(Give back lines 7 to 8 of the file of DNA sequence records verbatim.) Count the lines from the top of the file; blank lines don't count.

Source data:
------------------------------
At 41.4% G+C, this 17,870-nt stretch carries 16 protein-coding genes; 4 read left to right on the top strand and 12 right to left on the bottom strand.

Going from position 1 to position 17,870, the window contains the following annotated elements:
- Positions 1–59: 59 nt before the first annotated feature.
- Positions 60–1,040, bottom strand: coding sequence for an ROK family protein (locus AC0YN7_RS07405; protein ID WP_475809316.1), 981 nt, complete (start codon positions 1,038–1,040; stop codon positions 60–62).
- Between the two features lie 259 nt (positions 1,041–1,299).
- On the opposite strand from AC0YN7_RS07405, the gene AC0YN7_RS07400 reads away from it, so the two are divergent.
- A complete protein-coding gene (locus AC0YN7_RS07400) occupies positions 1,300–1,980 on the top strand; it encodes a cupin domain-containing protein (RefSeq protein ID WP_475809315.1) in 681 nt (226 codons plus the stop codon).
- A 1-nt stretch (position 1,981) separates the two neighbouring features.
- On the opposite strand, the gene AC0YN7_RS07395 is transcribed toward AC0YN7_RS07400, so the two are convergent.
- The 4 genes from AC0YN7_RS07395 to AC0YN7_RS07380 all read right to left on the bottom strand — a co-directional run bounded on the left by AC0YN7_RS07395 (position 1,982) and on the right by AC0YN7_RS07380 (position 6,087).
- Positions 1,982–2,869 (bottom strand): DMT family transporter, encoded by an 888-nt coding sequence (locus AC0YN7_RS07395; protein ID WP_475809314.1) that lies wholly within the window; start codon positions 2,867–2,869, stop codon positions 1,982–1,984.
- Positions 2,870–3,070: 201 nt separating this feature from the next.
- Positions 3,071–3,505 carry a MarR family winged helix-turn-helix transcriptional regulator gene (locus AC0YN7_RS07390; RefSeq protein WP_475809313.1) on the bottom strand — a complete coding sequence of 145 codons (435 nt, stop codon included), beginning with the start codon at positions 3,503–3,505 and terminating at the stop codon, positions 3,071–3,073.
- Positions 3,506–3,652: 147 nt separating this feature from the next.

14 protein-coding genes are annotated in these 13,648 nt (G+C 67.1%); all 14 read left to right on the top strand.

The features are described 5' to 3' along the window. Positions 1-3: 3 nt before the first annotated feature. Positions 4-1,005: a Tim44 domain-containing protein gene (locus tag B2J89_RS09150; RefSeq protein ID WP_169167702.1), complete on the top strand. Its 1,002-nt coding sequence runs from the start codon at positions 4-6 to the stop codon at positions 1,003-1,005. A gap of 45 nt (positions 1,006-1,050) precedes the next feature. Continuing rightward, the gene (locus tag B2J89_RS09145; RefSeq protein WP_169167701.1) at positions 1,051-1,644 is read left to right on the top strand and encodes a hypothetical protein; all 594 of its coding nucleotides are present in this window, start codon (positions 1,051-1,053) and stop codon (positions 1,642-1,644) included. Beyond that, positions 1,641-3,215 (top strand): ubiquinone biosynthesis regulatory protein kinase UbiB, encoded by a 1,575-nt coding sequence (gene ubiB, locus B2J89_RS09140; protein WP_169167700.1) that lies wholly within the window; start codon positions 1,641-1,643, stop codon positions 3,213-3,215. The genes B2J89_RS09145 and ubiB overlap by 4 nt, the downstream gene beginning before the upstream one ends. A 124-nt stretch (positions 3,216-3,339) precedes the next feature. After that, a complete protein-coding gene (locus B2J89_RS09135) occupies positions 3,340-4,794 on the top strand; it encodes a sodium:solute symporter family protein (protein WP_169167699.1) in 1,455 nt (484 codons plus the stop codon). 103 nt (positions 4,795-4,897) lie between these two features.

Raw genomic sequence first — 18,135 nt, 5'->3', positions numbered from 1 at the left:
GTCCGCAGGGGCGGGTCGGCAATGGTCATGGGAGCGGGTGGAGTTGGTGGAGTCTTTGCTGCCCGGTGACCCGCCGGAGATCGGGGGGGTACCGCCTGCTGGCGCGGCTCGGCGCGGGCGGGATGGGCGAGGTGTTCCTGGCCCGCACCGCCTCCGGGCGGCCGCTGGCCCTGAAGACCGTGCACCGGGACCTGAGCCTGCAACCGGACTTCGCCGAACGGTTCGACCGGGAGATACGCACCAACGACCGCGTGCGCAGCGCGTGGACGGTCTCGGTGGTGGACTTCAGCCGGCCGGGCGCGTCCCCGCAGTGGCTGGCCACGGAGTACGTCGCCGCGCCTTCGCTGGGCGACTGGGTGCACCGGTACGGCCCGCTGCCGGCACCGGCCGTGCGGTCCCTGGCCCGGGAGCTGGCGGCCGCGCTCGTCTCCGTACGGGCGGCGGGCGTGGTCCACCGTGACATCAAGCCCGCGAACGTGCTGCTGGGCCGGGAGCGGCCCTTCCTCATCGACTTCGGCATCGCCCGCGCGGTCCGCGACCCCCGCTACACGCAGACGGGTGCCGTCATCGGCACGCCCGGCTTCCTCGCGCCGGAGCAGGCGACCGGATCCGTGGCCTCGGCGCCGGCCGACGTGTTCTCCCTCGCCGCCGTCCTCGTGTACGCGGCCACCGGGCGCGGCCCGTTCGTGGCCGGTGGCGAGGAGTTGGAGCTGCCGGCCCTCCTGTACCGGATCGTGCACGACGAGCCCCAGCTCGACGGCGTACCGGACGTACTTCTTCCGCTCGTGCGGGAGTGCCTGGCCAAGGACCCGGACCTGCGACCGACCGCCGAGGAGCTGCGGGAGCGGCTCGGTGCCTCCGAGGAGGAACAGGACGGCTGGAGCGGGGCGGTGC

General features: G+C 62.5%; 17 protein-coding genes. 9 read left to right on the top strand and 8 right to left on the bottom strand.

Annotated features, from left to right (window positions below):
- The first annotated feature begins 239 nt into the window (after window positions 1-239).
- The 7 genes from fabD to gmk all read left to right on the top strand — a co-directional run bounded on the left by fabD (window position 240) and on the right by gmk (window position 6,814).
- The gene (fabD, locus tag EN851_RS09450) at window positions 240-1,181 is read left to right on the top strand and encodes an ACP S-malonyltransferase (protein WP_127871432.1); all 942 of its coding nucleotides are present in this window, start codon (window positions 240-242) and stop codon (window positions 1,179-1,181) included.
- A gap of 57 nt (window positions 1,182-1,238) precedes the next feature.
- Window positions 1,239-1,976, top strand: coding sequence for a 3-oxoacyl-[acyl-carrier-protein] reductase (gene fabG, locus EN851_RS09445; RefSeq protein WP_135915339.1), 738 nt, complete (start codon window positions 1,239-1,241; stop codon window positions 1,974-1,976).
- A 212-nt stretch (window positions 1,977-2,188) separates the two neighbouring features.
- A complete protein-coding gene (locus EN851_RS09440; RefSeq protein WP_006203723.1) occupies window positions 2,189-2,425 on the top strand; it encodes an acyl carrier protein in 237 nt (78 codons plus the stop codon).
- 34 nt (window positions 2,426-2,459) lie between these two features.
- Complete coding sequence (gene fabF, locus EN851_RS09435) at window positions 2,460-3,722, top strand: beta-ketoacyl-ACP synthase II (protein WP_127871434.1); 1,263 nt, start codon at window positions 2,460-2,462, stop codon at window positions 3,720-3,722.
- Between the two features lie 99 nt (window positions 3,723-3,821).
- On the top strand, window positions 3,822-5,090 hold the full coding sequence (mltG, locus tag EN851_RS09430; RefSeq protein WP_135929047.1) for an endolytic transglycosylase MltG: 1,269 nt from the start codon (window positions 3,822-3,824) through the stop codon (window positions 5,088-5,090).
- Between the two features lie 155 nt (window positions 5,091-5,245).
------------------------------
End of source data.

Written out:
- A complete protein-coding gene (locus AC0YN7_RS07400) occupies positions 1,300–1,980 on the top strand; it encodes a cupin domain-containing protein (RefSeq protein ID WP_475809315.1) in 681 nt (226 codons plus the stop codon).
- A 1-nt stretch (position 1,981) separates the two neighbouring features.